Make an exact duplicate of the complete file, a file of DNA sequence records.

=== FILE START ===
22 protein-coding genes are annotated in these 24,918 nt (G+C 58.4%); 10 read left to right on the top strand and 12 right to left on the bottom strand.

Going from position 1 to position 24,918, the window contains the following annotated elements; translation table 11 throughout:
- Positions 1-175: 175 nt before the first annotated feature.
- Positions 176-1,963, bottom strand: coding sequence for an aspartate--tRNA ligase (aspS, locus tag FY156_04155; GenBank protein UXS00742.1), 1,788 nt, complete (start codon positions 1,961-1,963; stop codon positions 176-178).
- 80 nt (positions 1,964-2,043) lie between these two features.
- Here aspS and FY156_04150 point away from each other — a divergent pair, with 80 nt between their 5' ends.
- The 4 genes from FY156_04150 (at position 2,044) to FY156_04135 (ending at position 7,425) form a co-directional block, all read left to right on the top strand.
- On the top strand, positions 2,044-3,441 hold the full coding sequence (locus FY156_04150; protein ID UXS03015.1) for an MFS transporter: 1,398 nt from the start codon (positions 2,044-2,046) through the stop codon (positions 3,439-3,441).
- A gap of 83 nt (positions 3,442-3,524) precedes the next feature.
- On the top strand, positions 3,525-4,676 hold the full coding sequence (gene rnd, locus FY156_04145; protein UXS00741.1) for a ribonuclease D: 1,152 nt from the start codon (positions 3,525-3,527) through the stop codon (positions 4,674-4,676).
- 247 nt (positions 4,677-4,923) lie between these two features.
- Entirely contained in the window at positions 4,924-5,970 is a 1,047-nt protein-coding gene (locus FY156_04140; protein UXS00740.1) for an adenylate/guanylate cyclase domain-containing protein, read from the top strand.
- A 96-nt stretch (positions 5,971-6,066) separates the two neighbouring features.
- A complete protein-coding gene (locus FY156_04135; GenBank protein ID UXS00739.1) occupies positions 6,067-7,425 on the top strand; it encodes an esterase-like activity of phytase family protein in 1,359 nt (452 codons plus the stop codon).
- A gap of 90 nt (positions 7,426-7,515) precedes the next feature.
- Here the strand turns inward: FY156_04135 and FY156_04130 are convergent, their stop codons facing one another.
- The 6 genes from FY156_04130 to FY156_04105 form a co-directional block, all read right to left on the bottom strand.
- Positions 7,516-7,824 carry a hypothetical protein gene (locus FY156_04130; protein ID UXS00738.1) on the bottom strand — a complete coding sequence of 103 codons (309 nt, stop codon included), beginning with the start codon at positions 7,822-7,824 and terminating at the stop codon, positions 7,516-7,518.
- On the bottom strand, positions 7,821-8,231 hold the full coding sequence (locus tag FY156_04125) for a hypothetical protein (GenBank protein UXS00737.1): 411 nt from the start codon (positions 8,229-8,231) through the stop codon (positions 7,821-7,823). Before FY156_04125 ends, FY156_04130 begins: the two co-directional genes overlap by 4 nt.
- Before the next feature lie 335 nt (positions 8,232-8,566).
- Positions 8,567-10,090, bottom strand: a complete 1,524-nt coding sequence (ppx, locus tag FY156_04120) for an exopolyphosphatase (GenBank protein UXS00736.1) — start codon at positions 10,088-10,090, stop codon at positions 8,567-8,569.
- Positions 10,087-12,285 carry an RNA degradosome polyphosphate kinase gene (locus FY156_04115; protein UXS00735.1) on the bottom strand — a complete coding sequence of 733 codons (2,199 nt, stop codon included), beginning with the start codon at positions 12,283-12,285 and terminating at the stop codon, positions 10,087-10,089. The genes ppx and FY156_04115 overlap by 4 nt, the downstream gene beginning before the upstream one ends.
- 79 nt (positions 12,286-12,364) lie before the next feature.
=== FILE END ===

22 protein-coding genes are annotated in these 24,918 nt (G+C 58.4%); 10 read left to right on the top strand and 12 right to left on the bottom strand.

Going from position 1 to position 24,918, the window contains the following annotated elements; translation table 11 throughout:
- Positions 1-175: 175 nt before the first annotated feature.
- Positions 176-1,963, bottom strand: coding sequence for an aspartate--tRNA ligase (aspS, locus tag FY156_04155; GenBank protein UXS00742.1), 1,788 nt, complete (start codon positions 1,961-1,963; stop codon positions 176-178).
- 80 nt (positions 1,964-2,043) lie between these two features.
- Here aspS and FY156_04150 point away from each other — a divergent pair, with 80 nt between their 5' ends.
- The 4 genes from FY156_04150 (at position 2,044) to FY156_04135 (ending at position 7,425) form a co-directional block, all read left to right on the top strand.
- On the top strand, positions 2,044-3,441 hold the full coding sequence (locus FY156_04150; protein ID UXS03015.1) for an MFS transporter: 1,398 nt from the start codon (positions 2,044-2,046) through the stop codon (positions 3,439-3,441).
- A gap of 83 nt (positions 3,442-3,524) precedes the next feature.
- On the top strand, positions 3,525-4,676 hold the full coding sequence (gene rnd, locus FY156_04145; protein UXS00741.1) for a ribonuclease D: 1,152 nt from the start codon (positions 3,525-3,527) through the stop codon (positions 4,674-4,676).
- 247 nt (positions 4,677-4,923) lie between these two features.
- Entirely contained in the window at positions 4,924-5,970 is a 1,047-nt protein-coding gene (locus FY156_04140; protein UXS00740.1) for an adenylate/guanylate cyclase domain-containing protein, read from the top strand.
- A 96-nt stretch (positions 5,971-6,066) separates the two neighbouring features.
- A complete protein-coding gene (locus FY156_04135; GenBank protein ID UXS00739.1) occupies positions 6,067-7,425 on the top strand; it encodes an esterase-like activity of phytase family protein in 1,359 nt (452 codons plus the stop codon).
- A gap of 90 nt (positions 7,426-7,515) precedes the next feature.
- Here the strand turns inward: FY156_04135 and FY156_04130 are convergent, their stop codons facing one another.
- The 6 genes from FY156_04130 to FY156_04105 form a co-directional block, all read right to left on the bottom strand.
- Positions 7,516-7,824 carry a hypothetical protein gene (locus FY156_04130; protein ID UXS00738.1) on the bottom strand — a complete coding sequence of 103 codons (309 nt, stop codon included), beginning with the start codon at positions 7,822-7,824 and terminating at the stop codon, positions 7,516-7,518.
- On the bottom strand, positions 7,821-8,231 hold the full coding sequence (locus tag FY156_04125) for a hypothetical protein (GenBank protein UXS00737.1): 411 nt from the start codon (positions 8,229-8,231) through the stop codon (positions 7,821-7,823). Before FY156_04125 ends, FY156_04130 begins: the two co-directional genes overlap by 4 nt.
- Before the next feature lie 335 nt (positions 8,232-8,566).
- Positions 8,567-10,090, bottom strand: a complete 1,524-nt coding sequence (ppx, locus tag FY156_04120) for an exopolyphosphatase (GenBank protein UXS00736.1) — start codon at positions 10,088-10,090, stop codon at positions 8,567-8,569.
- Positions 10,087-12,285 carry an RNA degradosome polyphosphate kinase gene (locus FY156_04115; protein UXS00735.1) on the bottom strand — a complete coding sequence of 733 codons (2,199 nt, stop codon included), beginning with the start codon at positions 12,283-12,285 and terminating at the stop codon, positions 10,087-10,089. The genes ppx and FY156_04115 overlap by 4 nt, the downstream gene beginning before the upstream one ends.
- 79 nt (positions 12,286-12,364) lie before the next feature.